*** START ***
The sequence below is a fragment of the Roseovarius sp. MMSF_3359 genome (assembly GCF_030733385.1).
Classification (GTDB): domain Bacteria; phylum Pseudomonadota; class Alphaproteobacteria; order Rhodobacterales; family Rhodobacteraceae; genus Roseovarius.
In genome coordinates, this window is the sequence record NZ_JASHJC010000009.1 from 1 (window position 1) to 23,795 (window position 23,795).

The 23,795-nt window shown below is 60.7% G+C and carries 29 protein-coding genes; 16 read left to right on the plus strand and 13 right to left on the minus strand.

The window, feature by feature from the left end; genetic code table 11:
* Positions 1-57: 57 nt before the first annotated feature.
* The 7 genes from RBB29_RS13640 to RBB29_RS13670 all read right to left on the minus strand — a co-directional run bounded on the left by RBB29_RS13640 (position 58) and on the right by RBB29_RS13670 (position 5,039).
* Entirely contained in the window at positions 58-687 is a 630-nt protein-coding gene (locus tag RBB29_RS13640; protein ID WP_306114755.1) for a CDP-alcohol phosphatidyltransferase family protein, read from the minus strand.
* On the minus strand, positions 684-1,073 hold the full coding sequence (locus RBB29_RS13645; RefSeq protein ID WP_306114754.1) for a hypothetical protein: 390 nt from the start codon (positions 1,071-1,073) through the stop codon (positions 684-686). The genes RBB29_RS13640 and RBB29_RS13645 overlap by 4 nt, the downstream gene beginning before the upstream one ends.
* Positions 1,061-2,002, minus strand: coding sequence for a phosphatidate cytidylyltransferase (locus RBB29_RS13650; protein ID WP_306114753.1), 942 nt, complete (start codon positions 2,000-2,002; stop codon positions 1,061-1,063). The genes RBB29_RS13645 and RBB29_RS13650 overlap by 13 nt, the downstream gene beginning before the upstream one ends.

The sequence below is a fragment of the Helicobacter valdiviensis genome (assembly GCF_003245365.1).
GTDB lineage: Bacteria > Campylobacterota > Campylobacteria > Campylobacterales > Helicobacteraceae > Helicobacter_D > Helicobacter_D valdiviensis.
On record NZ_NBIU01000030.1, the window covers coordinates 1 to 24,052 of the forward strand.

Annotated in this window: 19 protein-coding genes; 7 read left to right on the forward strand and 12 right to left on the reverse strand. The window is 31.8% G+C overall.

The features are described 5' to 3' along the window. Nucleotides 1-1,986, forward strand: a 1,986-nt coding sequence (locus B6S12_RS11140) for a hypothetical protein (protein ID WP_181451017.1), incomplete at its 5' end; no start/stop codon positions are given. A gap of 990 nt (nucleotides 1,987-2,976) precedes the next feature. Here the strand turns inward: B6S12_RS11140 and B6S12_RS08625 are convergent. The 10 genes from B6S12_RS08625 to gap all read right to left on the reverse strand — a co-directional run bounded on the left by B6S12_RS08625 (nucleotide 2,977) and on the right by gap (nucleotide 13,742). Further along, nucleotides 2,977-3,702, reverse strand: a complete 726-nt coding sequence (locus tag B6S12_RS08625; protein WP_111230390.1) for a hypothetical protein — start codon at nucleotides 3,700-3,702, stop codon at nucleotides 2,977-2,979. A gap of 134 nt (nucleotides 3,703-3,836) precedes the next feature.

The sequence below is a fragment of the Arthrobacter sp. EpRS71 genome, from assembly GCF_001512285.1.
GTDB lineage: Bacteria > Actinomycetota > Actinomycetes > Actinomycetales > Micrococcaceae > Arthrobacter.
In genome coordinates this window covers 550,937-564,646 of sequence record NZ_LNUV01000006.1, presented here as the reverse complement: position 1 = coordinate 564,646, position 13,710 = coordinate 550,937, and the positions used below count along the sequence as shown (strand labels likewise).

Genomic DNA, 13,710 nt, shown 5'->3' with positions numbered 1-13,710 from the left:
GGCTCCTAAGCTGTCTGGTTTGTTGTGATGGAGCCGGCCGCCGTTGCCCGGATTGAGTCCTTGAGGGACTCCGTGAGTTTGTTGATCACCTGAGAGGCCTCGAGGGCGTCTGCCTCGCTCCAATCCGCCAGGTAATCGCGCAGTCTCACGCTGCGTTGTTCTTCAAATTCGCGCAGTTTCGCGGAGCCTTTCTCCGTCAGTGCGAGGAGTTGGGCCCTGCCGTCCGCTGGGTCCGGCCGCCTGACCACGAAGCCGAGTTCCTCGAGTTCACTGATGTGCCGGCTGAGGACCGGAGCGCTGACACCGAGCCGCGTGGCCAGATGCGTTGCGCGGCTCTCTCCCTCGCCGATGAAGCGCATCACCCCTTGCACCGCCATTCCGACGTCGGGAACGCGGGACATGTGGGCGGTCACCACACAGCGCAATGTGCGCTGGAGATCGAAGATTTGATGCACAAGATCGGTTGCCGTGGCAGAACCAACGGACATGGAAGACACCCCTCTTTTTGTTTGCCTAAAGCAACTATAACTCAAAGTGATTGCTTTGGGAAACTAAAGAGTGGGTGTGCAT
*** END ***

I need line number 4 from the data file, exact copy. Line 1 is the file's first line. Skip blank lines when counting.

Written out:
The 23,795-nt window shown below is 60.7% G+C and carries 29 protein-coding genes; 16 read left to right on the plus strand and 13 right to left on the minus strand.